From 1931-1940, social philanthropist Adelaide Pearson traveled throughout the world documenting quotidian activities, directing her keen eye to ritual, dress, and craft. Whether atop a donkey in the Italian countryside, with camel caravan in the deserts of the Sahara, or driving across Mexico in her automobile, Pearson’s travels—and filmmaking—consistently pushed the gender and cultural boundaries of her era.
Integrating poignant intertitles, Pearson’s 16mm films provide an unparalleled perspective of the everyday lives of those living in remote communities in nations as diverse as Algeria, Palestine, Guatemala, Siam, and Ceylon. Wealth and social status granted Pearson and her partner Laura Paddock access to such influential figures as Mahatma Gandhi, whom Pearson captured on (what is believed to be) the first color footage of Gandhi in rural India in 1936.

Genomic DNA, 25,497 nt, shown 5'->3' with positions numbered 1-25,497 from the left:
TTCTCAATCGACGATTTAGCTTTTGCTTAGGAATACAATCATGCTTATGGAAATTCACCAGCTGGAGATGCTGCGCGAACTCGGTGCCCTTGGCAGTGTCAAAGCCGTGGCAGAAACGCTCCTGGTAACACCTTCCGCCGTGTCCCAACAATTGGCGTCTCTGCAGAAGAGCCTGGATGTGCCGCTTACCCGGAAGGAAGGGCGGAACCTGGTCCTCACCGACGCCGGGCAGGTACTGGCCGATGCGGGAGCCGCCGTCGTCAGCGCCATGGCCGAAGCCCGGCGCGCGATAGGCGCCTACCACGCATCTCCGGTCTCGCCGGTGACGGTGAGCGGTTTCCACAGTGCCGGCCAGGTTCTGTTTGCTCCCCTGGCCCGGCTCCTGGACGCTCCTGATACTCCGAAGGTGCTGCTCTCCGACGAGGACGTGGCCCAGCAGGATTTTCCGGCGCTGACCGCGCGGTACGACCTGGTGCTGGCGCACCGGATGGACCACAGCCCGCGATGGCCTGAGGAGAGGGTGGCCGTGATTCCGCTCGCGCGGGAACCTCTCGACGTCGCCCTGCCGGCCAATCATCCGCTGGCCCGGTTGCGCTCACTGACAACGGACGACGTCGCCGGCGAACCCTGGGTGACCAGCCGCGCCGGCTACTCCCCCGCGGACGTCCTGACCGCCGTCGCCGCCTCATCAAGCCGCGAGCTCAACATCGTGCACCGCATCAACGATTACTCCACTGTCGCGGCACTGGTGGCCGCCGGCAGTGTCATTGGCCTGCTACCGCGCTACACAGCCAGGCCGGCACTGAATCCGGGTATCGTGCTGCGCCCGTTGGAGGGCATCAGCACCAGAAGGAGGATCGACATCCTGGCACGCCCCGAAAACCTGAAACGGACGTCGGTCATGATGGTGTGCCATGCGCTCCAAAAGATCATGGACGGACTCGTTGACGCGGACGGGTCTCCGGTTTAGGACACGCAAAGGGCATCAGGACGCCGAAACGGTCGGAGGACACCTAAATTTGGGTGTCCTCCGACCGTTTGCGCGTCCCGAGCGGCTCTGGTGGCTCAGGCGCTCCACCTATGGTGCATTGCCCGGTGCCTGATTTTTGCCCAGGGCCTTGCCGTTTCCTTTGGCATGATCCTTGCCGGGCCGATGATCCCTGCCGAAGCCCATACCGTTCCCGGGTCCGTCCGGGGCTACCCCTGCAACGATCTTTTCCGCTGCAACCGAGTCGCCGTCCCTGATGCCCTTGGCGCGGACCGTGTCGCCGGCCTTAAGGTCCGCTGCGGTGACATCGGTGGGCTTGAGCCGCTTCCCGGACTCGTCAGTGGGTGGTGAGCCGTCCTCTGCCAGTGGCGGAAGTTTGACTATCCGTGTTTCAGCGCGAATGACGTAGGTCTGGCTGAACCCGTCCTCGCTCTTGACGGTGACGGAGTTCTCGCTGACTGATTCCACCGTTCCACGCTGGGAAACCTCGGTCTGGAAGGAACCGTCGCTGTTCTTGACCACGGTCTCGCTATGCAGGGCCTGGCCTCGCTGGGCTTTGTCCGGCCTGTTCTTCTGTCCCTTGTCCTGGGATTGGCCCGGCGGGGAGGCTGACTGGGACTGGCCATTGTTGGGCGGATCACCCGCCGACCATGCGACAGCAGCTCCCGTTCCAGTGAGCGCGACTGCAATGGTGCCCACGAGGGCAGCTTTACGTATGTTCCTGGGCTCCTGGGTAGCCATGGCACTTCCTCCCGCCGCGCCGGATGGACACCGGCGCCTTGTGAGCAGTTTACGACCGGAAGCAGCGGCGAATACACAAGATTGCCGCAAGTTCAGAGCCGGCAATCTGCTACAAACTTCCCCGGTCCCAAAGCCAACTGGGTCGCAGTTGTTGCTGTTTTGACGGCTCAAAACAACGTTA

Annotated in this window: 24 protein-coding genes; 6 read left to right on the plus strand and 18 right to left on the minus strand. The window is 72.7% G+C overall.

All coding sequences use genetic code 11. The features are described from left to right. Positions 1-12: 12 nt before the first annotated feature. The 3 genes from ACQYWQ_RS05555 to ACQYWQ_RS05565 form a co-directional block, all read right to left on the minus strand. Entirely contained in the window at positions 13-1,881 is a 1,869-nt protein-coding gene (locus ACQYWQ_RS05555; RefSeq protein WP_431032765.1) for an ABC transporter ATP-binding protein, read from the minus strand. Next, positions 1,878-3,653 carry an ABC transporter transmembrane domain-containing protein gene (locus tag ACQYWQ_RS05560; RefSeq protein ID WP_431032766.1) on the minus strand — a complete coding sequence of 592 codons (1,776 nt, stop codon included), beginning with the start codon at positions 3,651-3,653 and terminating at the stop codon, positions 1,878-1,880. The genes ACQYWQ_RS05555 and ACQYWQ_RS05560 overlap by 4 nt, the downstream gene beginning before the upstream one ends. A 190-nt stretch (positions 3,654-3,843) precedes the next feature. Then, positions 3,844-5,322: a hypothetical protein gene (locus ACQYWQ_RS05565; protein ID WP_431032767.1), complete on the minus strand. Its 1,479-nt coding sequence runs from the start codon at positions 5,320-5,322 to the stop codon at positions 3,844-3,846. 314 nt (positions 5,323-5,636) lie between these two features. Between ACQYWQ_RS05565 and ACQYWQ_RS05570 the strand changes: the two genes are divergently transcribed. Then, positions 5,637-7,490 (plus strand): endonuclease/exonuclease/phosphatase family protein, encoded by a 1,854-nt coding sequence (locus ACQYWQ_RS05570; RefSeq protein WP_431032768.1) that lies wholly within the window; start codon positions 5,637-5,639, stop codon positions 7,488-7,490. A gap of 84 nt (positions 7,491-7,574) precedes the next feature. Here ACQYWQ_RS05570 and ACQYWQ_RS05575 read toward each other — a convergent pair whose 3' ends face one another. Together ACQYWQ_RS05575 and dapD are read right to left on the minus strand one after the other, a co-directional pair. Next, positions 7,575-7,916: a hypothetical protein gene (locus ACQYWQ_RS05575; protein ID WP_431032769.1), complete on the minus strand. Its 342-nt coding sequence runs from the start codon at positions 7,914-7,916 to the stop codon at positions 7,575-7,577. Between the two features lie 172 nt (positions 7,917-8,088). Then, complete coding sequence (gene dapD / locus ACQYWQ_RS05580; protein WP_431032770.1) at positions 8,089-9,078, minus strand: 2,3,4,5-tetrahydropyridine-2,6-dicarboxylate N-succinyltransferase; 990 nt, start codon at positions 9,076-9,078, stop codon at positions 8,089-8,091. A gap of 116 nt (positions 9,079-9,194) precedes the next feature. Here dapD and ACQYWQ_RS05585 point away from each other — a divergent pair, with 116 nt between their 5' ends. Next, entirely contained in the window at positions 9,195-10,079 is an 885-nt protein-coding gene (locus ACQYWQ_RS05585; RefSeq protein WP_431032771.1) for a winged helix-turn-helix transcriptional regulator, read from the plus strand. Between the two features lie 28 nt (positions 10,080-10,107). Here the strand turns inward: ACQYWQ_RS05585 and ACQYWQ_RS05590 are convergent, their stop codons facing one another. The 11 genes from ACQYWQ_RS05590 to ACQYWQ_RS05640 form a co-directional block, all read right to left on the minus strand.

Considering the genre of amateur travel film, and the fact that amateur filmmakers were often male, this presentation will discuss the production and exhibition of Pearson’s 16mm films, as well as the historical and cultural significance of these works. A wealth of primary documents, including Pearson’s original journals, photo albums, scrapbooks, and travel lecture notes, not only illuminate Pearson’s intentions while making her films, but also provide us with incredible insight on the character of the unique travel talks she gave upon return.
The films of Adelaide Pearson Film are held at Northeast Historic Film. "Elwins to Calcutta”--the reel containing the Gandhi footage --was preserved with funds from the National Film Preservation Foundation and the Women's Film Preservation Fund in 2001. An additional 800 feet of the Adelaide Pearson Collection is currently being preserved with funds from the National Film Preservation Foundation.